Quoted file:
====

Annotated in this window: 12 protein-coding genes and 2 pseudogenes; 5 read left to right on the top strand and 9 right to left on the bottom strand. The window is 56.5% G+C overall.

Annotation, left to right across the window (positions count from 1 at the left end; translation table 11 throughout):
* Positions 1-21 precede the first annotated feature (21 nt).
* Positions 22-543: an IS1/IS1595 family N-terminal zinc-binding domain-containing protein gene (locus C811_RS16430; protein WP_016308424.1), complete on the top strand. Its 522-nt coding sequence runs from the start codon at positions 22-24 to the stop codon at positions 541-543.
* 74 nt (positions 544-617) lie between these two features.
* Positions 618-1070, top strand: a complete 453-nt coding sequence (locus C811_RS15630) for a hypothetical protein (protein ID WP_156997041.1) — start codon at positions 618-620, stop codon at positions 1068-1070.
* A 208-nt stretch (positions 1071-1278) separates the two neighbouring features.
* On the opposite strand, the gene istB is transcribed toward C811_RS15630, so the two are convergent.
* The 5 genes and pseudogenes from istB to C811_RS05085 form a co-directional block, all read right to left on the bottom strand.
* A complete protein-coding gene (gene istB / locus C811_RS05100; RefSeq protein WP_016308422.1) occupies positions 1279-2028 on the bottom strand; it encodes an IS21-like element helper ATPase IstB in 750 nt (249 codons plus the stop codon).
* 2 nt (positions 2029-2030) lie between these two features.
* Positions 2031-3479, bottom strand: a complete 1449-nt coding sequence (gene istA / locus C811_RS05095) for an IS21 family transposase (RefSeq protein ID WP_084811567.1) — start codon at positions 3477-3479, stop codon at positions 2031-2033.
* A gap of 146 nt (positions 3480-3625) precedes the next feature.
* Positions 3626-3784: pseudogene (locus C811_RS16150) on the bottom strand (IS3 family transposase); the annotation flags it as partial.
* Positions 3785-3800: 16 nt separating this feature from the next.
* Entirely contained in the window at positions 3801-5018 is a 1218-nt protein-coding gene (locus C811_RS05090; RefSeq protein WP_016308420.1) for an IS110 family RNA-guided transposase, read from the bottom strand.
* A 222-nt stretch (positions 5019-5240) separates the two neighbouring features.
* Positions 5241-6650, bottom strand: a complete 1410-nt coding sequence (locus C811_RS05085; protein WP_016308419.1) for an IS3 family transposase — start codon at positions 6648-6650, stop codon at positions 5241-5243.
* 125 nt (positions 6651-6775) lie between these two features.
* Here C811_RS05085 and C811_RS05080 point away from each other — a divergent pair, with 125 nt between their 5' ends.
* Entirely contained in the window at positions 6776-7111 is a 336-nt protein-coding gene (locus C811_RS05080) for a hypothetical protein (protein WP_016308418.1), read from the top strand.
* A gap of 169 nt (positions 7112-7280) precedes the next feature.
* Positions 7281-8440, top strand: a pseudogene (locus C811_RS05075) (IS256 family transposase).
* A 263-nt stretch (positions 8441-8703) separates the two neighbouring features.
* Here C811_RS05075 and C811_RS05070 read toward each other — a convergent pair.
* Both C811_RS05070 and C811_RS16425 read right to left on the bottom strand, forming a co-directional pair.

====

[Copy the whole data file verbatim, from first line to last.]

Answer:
Annotated in this window: 12 protein-coding genes and 2 pseudogenes; 5 read left to right on the top strand and 9 right to left on the bottom strand. The window is 56.5% G+C overall.

Annotation, left to right across the window (positions count from 1 at the left end; translation table 11 throughout):
* Positions 1-21 precede the first annotated feature (21 nt).
* Positions 22-543: an IS1/IS1595 family N-terminal zinc-binding domain-containing protein gene (locus C811_RS16430; protein WP_016308424.1), complete on the top strand. Its 522-nt coding sequence runs from the start codon at positions 22-24 to the stop codon at positions 541-543.
* 74 nt (positions 544-617) lie between these two features.
* Positions 618-1070, top strand: a complete 453-nt coding sequence (locus C811_RS15630) for a hypothetical protein (protein ID WP_156997041.1) — start codon at positions 618-620, stop codon at positions 1068-1070.
* A 208-nt stretch (positions 1071-1278) separates the two neighbouring features.
* On the opposite strand, the gene istB is transcribed toward C811_RS15630, so the two are convergent.
* The 5 genes and pseudogenes from istB to C811_RS05085 form a co-directional block, all read right to left on the bottom strand.
* A complete protein-coding gene (gene istB / locus C811_RS05100; RefSeq protein WP_016308422.1) occupies positions 1279-2028 on the bottom strand; it encodes an IS21-like element helper ATPase IstB in 750 nt (249 codons plus the stop codon).
* 2 nt (positions 2029-2030) lie between these two features.
* Positions 2031-3479, bottom strand: a complete 1449-nt coding sequence (gene istA / locus C811_RS05095) for an IS21 family transposase (RefSeq protein ID WP_084811567.1) — start codon at positions 3477-3479, stop codon at positions 2031-2033.
* A gap of 146 nt (positions 3480-3625) precedes the next feature.
* Positions 3626-3784: pseudogene (locus C811_RS16150) on the bottom strand (IS3 family transposase); the annotation flags it as partial.
* Positions 3785-3800: 16 nt separating this feature from the next.
* Entirely contained in the window at positions 3801-5018 is a 1218-nt protein-coding gene (locus C811_RS05090; RefSeq protein WP_016308420.1) for an IS110 family RNA-guided transposase, read from the bottom strand.
* A 222-nt stretch (positions 5019-5240) separates the two neighbouring features.
* Positions 5241-6650, bottom strand: a complete 1410-nt coding sequence (locus C811_RS05085; protein WP_016308419.1) for an IS3 family transposase — start codon at positions 6648-6650, stop codon at positions 5241-5243.
* 125 nt (positions 6651-6775) lie between these two features.
* Here C811_RS05085 and C811_RS05080 point away from each other — a divergent pair, with 125 nt between their 5' ends.
* Entirely contained in the window at positions 6776-7111 is a 336-nt protein-coding gene (locus C811_RS05080) for a hypothetical protein (protein WP_016308418.1), read from the top strand.
* A gap of 169 nt (positions 7112-7280) precedes the next feature.
* Positions 7281-8440, top strand: a pseudogene (locus C811_RS05075) (IS256 family transposase).
* A 263-nt stretch (positions 8441-8703) separates the two neighbouring features.
* Here C811_RS05075 and C811_RS05070 read toward each other — a convergent pair.
* Both C811_RS05070 and C811_RS16425 read right to left on the bottom strand, forming a co-directional pair.